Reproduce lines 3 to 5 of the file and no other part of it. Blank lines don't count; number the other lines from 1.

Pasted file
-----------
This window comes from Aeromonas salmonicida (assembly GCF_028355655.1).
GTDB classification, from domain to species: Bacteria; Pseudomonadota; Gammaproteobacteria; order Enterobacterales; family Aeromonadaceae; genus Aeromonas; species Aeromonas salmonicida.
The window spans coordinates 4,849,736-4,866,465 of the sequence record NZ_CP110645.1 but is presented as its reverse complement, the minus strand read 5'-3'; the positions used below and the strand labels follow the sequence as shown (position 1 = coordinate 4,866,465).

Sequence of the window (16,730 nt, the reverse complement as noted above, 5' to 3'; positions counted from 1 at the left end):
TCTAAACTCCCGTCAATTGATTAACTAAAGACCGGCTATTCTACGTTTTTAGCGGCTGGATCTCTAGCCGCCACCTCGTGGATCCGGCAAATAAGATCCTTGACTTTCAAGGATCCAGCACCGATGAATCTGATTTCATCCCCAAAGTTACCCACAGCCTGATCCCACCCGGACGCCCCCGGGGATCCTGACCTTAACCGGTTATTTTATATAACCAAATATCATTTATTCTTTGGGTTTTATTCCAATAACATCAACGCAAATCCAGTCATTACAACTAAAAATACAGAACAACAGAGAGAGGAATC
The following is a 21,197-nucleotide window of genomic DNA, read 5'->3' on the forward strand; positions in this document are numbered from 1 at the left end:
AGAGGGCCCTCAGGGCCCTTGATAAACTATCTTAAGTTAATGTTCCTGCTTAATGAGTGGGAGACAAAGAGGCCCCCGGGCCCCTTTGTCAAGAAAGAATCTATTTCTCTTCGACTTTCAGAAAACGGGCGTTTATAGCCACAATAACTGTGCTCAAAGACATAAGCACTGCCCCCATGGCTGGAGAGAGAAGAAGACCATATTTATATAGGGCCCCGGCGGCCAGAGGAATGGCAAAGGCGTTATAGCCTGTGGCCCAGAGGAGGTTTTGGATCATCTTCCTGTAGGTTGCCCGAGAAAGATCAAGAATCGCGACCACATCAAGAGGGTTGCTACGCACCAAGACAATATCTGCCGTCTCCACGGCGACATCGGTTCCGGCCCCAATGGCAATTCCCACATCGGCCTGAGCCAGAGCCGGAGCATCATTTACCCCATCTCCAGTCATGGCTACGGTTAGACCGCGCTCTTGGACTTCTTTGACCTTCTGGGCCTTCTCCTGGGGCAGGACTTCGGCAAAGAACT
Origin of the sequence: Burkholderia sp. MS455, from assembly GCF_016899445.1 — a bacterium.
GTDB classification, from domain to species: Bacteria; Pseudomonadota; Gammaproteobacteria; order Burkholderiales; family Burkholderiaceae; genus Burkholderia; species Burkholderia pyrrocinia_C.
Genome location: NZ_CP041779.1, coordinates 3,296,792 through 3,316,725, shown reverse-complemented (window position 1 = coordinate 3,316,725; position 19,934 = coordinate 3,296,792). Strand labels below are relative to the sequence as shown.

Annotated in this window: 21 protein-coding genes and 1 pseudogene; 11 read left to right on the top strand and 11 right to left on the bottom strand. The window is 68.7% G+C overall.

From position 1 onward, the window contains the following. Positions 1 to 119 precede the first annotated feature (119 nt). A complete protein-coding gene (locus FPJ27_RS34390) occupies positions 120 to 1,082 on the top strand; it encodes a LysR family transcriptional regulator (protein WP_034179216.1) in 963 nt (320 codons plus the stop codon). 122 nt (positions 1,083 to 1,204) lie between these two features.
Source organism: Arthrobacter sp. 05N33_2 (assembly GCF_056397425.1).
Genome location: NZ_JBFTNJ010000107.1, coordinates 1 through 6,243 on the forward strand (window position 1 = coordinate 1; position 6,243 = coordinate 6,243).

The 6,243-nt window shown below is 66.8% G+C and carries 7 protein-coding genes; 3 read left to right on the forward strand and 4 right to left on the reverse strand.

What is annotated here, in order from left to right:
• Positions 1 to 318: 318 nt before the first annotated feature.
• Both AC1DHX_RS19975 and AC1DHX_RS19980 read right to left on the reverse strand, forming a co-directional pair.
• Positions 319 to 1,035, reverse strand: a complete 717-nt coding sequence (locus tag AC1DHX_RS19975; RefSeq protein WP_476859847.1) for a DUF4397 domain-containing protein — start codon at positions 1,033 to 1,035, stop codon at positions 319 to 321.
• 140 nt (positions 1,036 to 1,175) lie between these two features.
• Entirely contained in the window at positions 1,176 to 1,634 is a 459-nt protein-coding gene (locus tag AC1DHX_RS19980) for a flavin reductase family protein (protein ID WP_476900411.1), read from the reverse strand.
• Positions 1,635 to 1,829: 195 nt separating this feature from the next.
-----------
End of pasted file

The window spans coordinates 4,849,736-4,866,465 of the sequence record NZ_CP110645.1 but is presented as its reverse complement, the minus strand read 5'-3'; the positions used below and the strand labels follow the sequence as shown (position 1 = coordinate 4,866,465).

Sequence of the window (16,730 nt, the reverse complement as noted above, 5' to 3'; positions counted from 1 at the left end):
TCTAAACTCCCGTCAATTGATTAACTAAAGACCGGCTATTCTACGTTTTTAGCGGCTGGATCTCTAGCCGCCACCTCGTGGATCCGGCAAATAAGATCCTTGACTTTCAAGGATCCAGCACCGATGAATCTGATTTCATCCCCAAAGTTACCCACAGCCTGATCCCACCCGGACGCCCCCGGGGATCCTGACCTTAACCGGTTATTTTATATAACCAAATATCATTTATTCTTTGGGTTTTATTCCAATAACATCAACGCAAATCCAGTCATTACAACTAAAAATACAGAACAACAGAGAGAGGAATC